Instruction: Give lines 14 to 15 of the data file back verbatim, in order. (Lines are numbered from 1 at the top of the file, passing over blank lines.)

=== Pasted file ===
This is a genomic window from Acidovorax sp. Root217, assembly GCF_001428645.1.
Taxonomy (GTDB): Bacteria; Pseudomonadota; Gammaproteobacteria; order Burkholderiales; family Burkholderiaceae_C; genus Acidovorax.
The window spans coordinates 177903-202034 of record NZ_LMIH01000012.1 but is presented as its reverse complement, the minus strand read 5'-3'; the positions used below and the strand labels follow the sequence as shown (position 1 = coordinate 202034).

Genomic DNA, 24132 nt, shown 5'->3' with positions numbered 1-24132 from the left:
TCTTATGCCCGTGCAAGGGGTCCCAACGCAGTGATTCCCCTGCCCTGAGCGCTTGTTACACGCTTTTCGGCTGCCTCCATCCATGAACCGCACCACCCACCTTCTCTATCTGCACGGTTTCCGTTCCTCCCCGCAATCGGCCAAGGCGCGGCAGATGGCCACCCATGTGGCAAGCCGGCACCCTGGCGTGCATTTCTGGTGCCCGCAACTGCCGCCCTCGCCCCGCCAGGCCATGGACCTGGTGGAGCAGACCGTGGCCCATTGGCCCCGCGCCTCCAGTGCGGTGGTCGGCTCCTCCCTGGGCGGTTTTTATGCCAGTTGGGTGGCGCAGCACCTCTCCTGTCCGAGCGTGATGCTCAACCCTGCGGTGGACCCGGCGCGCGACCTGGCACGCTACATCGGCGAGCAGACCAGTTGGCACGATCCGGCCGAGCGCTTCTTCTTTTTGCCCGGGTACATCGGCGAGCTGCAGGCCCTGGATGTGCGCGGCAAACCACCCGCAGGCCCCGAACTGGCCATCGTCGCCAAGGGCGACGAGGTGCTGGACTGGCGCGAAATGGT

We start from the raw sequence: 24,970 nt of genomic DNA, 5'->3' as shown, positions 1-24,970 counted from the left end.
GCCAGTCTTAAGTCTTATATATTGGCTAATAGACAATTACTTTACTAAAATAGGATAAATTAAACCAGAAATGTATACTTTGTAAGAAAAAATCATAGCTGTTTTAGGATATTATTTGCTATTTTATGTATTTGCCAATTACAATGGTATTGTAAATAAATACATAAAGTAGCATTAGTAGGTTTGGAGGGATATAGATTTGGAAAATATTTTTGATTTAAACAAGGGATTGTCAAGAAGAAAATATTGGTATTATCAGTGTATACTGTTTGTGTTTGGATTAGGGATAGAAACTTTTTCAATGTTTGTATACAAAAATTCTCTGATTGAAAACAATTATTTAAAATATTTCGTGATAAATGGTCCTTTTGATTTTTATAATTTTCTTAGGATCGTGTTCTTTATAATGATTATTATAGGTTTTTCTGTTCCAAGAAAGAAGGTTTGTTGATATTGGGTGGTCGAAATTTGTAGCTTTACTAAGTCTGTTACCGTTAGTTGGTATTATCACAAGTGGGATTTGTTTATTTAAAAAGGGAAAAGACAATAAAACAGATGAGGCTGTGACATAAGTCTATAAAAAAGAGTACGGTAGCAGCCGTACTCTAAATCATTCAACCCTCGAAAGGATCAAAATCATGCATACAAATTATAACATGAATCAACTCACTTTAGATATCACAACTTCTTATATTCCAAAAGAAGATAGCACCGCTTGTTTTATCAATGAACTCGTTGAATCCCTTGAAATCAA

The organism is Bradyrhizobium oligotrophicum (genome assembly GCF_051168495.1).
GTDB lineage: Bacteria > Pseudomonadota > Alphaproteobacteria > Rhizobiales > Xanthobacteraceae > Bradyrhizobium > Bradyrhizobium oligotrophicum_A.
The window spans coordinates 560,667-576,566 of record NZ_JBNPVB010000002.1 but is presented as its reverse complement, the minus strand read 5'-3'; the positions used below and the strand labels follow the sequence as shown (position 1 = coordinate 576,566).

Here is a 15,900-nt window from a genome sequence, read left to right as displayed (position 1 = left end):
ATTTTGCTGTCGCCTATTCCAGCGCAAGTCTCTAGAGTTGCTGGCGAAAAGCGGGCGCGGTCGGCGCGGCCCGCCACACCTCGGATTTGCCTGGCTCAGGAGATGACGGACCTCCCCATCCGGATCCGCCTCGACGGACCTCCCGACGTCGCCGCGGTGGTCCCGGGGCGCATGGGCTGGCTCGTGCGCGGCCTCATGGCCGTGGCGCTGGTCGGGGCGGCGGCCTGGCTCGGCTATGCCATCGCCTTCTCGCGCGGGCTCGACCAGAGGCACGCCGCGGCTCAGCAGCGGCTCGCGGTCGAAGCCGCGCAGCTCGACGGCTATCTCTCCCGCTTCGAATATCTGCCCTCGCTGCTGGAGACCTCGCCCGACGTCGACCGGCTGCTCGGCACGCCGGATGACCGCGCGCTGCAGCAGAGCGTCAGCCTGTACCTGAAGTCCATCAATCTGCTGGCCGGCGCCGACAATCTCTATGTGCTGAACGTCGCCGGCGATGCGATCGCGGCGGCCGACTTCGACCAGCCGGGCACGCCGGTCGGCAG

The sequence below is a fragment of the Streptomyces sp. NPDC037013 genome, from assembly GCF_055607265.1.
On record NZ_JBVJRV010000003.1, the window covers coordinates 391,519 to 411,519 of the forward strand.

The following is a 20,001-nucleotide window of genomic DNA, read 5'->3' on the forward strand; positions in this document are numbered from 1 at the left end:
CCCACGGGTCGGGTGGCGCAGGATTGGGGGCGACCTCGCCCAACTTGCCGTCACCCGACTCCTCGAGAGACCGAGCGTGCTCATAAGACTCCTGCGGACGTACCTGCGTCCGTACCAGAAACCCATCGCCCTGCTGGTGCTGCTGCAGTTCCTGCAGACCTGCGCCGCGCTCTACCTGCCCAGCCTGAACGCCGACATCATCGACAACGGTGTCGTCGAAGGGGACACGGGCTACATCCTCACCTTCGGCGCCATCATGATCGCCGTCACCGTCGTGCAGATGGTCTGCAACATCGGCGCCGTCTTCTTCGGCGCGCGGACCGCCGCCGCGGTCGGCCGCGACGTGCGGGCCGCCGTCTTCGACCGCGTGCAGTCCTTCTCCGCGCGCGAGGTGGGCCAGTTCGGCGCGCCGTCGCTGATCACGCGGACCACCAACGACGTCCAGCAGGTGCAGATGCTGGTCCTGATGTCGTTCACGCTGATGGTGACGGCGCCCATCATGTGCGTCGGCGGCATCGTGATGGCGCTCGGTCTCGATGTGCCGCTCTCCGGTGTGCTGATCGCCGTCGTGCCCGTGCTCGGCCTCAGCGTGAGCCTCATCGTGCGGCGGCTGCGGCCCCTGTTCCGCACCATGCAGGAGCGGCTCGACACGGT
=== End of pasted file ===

On record NZ_JBVJRV010000003.1, the window covers coordinates 391,519 to 411,519 of the forward strand.

The following is a 20,001-nucleotide window of genomic DNA, read 5'->3' on the forward strand; positions in this document are numbered from 1 at the left end: